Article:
Wednesday, July 27, 2011

Jason goes to Jewfest--Day 5

Another night, another two films

First up, the Centerpiece presentation of LITTLE ROSE. It's a thriller of espionage, free expression, and anti-semitism, set in late 1960's Warsaw. It's a solid spy thriller and a love triangle, centered on Kamila Sakowicz, codename
"Rózyczka" ("Little Rose"). She's the girlfriend of police officer Roman Rozek, who is hunting suspected dissidents. His main target is writer and professor (and suspected Zionist) Adam Warczewski, and Kamila is the perfect bait to inform on him. She gets close to him first as a student and then as a lover. And this is when it moves from spy thriller to love triangle, as her affection for Adam genuinely grows, as does Roman's jealousy. Well acted and sexy, but I feel I know too little about the political repression in late 1967 Poland to really get into it. I guess the important thing to know is there's a constant air of repression and paranoia.

And then the emotional French tearjerker THE ROUNDUP, about the roundup of French Jews in 1942. There are some scenes of political intrigue (French officials talking about how they can turn over their foreign national Jews, but don't break up families and no French citizen Jews), and there are some good opening scenes showing Jews living non-violently but uneasily wearing the star. And then the roundup happens, and over 13,000 Jews are rounded up and sent to the Velodrome (incidentally, the Germans asked for 24,000--over 10,000 were rescued and hidden by brave Parisian heroes. We only get a bare glimpse of that.) And then the heart of the story meets--the Jewish children, the only doctor (Jewish, of course) in the entire Velodrome (played by Jean Reno) who has 100 colleagues waiting to be let in, but the Germans prevent it. And a Christian nurse (Melanie Laurent from INGLORIOUS BASTERDS) who comes to help and ends up staying, even going with them to the camps and nearly working herself to death. Laurent makes a saintly heroine (some may object that her saintliness is a little overplayed, I thought it was appropriate), and focusing on the lives of the children is a good approach. Perhaps the most insightful observation is how children use play to process their world. There's something unnerving and yet adorable about children in the camp running around playing "roundup" ("I get to be the gendarme this time!")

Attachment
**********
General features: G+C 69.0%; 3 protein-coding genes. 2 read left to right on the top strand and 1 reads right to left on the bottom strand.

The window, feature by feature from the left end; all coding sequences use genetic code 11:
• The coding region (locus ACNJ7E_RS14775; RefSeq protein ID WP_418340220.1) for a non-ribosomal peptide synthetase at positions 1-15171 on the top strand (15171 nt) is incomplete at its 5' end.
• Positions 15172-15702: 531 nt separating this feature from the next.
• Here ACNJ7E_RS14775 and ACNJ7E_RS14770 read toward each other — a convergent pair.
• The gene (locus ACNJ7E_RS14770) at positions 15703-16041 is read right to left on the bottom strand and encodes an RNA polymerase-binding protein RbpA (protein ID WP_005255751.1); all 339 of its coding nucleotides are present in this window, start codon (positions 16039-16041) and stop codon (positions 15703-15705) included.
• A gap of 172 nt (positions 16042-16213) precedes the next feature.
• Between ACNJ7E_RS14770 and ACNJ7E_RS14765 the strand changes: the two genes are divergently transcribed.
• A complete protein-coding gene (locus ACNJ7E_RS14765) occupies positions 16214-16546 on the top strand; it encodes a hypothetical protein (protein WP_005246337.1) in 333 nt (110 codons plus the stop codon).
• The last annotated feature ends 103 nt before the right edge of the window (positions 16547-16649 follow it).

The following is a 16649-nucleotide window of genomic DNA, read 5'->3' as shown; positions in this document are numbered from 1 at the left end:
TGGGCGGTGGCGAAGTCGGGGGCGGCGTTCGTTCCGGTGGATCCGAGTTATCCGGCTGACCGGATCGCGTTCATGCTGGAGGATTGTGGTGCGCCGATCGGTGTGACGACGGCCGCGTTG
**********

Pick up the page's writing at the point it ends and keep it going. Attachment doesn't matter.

Total Running Time: 238
My Total Minutes: 244,965

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